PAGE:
Low Transmission FluidTransmission-related warning lightsGears slippingTransmission making noiseBurning odor from the transmissionUnusual behavior of gears, such as grinding or shakingRefill the transmission fluid, repair in case of a leak
Low Coolant or Oil LevelCoolant level/oil level warning light is onEngine overheatingHeater blowing hot air or not workingTemperature gauge turning redPerformance issuesRefill oil or coolant. Repair in case of a fix.
Weak BatteryBattery light turned onElectrical components malfunctioningSlow crankDimmed lightsReplace the battery
Wiring ProblemsCheck engine lightLoss of powerReduced top speedLimited gear selectionReplace the damaged wiring or reconnect the loose connection
Vacuum LeakCheck Engine Light onIntermittent misfiresUneven engine idle with noticeable vibrationsEngine stalling or shutting down unexpectedlyDecreased power and acceleration performanceDelayed or slow response during accelerationPoor gas mileage or fuel efficiencyReplace or repair any damaged component
MAF Sensor FailureCheck engine light onDecreased fuel efficiencyRough idling or stallingEngine hesitation or stumbling upon accelerationPoor engine performance or power outputIncreased emissionsHard starting or extended cranking timeReplace the sensor or its connector
TPS FailureHaving trouble steering Engine stallingAcceleration hiccupsSpeed spikesCheck engine light intermittently flashingHaving trouble switching gearsFuel economy plunges Replace the sensor or its connector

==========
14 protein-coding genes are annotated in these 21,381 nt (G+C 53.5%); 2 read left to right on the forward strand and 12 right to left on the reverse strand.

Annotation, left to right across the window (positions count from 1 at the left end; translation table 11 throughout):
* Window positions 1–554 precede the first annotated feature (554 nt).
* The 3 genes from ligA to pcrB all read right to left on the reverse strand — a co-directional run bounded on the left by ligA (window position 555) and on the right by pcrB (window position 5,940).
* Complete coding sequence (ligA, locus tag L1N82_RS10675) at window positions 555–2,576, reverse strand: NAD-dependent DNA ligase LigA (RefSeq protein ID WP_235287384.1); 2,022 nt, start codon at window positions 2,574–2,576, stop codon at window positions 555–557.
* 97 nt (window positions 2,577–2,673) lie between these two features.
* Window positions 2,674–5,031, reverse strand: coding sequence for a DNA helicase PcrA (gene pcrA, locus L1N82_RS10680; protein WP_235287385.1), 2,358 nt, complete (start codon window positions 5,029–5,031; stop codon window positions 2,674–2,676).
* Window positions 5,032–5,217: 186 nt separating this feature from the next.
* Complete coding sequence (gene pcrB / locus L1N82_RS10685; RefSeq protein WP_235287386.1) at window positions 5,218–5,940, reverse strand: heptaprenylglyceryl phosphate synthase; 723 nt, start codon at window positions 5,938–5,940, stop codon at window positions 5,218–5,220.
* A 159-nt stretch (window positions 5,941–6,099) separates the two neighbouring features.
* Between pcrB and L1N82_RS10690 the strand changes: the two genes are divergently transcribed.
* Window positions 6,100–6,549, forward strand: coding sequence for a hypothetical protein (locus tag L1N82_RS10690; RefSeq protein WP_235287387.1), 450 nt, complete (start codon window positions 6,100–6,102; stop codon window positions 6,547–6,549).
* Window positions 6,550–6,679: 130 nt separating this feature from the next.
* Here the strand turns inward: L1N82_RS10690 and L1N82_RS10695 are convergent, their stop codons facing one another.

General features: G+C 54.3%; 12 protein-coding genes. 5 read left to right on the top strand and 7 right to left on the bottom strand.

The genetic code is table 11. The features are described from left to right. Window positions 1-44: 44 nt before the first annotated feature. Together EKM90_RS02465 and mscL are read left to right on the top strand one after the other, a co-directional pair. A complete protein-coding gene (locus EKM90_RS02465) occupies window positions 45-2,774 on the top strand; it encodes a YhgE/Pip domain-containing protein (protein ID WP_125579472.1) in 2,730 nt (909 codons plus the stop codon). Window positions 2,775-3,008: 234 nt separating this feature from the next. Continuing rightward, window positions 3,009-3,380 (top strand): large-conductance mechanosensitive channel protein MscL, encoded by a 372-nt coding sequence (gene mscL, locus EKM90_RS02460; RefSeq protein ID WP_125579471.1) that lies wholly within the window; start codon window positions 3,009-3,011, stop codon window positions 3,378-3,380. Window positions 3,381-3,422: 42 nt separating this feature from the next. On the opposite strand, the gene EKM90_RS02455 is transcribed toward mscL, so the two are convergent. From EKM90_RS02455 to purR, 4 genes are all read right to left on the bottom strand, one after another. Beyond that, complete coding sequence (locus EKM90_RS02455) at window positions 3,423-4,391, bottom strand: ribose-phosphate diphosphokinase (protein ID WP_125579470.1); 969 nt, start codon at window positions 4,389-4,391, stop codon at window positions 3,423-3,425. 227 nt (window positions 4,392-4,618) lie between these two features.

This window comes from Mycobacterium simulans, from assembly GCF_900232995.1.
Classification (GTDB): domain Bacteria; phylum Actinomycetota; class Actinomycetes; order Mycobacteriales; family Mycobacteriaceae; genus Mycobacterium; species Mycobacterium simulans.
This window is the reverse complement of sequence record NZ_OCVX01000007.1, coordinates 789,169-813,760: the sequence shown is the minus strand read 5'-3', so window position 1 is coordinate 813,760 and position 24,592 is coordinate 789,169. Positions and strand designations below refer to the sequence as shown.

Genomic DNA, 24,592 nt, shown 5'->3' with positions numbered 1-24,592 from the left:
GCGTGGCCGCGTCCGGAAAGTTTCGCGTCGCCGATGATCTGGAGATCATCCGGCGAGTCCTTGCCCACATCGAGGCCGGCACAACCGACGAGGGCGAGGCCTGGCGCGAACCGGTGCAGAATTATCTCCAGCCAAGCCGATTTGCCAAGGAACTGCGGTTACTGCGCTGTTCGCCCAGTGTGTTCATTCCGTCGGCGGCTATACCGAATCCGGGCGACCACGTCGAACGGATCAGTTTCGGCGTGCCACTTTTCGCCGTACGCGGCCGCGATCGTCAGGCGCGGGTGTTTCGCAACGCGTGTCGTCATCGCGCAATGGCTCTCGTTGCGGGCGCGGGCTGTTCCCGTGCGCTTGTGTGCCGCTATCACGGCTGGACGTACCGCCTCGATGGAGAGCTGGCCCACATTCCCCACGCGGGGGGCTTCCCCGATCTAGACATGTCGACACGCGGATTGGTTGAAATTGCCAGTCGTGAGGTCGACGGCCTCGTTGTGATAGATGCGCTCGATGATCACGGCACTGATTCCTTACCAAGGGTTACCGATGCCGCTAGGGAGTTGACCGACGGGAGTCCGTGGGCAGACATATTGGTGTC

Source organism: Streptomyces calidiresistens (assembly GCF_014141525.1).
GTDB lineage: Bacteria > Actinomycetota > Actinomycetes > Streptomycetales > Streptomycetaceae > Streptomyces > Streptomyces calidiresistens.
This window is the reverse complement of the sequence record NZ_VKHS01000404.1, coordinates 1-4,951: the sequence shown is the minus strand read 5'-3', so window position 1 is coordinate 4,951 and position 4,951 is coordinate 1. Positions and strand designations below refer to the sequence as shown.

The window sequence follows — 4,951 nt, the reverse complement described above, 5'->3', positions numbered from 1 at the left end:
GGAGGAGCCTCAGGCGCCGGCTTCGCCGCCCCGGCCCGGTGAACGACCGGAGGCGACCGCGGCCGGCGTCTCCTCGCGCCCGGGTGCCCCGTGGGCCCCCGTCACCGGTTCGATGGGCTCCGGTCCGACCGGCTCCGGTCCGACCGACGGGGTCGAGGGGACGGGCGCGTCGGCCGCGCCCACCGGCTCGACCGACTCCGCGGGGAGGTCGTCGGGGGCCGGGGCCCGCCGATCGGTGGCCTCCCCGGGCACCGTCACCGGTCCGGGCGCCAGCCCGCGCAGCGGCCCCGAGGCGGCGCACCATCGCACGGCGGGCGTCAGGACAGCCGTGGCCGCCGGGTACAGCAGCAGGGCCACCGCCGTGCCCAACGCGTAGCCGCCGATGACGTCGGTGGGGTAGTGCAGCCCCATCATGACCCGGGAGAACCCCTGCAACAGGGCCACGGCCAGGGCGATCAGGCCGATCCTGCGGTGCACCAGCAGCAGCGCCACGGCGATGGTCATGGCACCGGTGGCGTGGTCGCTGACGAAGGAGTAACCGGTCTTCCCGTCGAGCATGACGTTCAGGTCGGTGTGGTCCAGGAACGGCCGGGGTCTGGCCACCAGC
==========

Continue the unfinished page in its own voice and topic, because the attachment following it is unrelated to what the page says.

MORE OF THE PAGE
Wheel Speed Sensor MalfunctionABS warning light illuminatedAnti-lock brakes not functioningBrake pedal pulsatingTraction control and stability control disabledSpeedometer inoperativeReplace the sensor or its connector
Throttle Body MalfunctionCheck Engine Light onDecreased accelerationHaving trouble starting Idling rough or stallingPoor fuel economyReduced power outputElectrical issuesReplace the throttle body and its gasket

Reason One: Low Transmission Fluid

Low transmission fluid level reduces the pressure in the transmission system, causing a transmission failure. When that happens, your truck will go into limp mode to prevent serious damage to the transmission.


Other than limp mode you may also experience the following symptoms-

  1. Transmission related warning lights
  2. Gears slipping
  3. Transmission making noise
  4. Burning odor from the transmission
  5. Unusual behavior of gears, such as grinding or shaking.


By following the steps below you can check if your Ford F150 has low transmission fluid.

  • Drive the vehicle until the transmission fluid reaches a temperature of between 206 and 215 degrees Fahrenheit. This ensures an accurate reading.
  • Park the vehicle on a level surface with the engine running. Be sure to wear gloves and long sleeves to protect yourself from the hot exhaust.
  • Locate the transmission dipstick, which is typically located near the back of the engine compartment.
  • Use a 19mm socket or wrench to remove the dipstick from the transmission.
  • Wipe the dipstick clean with a rag or paper towel and reinsert it into the transmission until it clicks into place.
  • Check the fluid level again by removing the dipstick. If the dipstick is marked between “A” and “B,” the level is correct. Some dipsticks have numbers, and in such dipsticks, the correct level is between 5 and 6.
  • A leak in the transmission system can also cause low transmission fluid levels. Make sure it is free of leaks and damage.


If the transmission fluid level is low, you need to refill the transmission fluid to the correct level. Here is a video guide if you would like to do it yourself.